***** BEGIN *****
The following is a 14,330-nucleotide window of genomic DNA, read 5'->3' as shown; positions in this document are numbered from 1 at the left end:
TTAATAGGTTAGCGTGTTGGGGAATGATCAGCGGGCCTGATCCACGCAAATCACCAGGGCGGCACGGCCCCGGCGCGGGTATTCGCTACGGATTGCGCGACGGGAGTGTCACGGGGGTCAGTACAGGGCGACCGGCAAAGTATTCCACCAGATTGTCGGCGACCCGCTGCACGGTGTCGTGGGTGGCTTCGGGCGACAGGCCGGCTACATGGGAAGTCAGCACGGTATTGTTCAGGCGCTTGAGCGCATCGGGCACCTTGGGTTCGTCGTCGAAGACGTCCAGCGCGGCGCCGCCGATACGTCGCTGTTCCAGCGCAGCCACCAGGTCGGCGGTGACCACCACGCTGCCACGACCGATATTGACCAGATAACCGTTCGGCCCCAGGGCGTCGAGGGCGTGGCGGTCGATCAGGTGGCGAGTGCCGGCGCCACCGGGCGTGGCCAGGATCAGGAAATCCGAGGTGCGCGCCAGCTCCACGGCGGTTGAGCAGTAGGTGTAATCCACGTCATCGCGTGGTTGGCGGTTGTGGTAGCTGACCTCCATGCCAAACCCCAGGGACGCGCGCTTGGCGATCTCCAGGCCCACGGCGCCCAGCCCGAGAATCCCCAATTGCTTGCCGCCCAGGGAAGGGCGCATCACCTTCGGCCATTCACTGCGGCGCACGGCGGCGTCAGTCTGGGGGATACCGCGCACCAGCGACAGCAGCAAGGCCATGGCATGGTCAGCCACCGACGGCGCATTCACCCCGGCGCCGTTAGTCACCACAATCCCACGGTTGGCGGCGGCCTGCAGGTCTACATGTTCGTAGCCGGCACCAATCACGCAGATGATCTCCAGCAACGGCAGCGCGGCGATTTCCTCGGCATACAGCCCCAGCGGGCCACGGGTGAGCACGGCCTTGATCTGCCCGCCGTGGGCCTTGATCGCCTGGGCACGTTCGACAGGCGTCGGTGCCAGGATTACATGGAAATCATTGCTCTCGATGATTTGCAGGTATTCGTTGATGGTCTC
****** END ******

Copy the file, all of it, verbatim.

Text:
The following is a 14,330-nucleotide window of genomic DNA, read 5'->3' as shown; positions in this document are numbered from 1 at the left end:
TTAATAGGTTAGCGTGTTGGGGAATGATCAGCGGGCCTGATCCACGCAAATCACCAGGGCGGCACGGCCCCGGCGCGGGTATTCGCTACGGATTGCGCGACGGGAGTGTCACGGGGGTCAGTACAGGGCGACCGGCAAAGTATTCCACCAGATTGTCGGCGACCCGCTGCACGGTGTCGTGGGTGGCTTCGGGCGACAGGCCGGCTACATGGGAAGTCAGCACGGTATTGTTCAGGCGCTTGAGCGCATCGGGCACCTTGGGTTCGTCGTCGAAGACGTCCAGCGCGGCGCCGCCGATACGTCGCTGTTCCAGCGCAGCCACCAGGTCGGCGGTGACCACCACGCTGCCACGACCGATATTGACCAGATAACCGTTCGGCCCCAGGGCGTCGAGGGCGTGGCGGTCGATCAGGTGGCGAGTGCCGGCGCCACCGGGCGTGGCCAGGATCAGGAAATCCGAGGTGCGCGCCAGCTCCACGGCGGTTGAGCAGTAGGTGTAATCCACGTCATCGCGTGGTTGGCGGTTGTGGTAGCTGACCTCCATGCCAAACCCCAGGGACGCGCGCTTGGCGATCTCCAGGCCCACGGCGCCCAGCCCGAGAATCCCCAATTGCTTGCCGCCCAGGGAAGGGCGCATCACCTTCGGCCATTCACTGCGGCGCACGGCGGCGTCAGTCTGGGGGATACCGCGCACCAGCGACAGCAGCAAGGCCATGGCATGGTCAGCCACCGACGGCGCATTCACCCCGGCGCCGTTAGTCACCACAATCCCACGGTTGGCGGCGGCCTGCAGGTCTACATGTTCGTAGCCGGCACCAATCACGCAGATGATCTCCAGCAACGGCAGCGCGGCGATTTCCTCGGCATACAGCCCCAGCGGGCCACGGGTGAGCACGGCCTTGATCTGCCCGCCGTGGGCCTTGATCGCCTGGGCACGTTCGACAGGCGTCGGTGCCAGGATTACATGGAAATCATTGCTCTCGATGATTTGCAGGTATTCGTTGATGGTCTC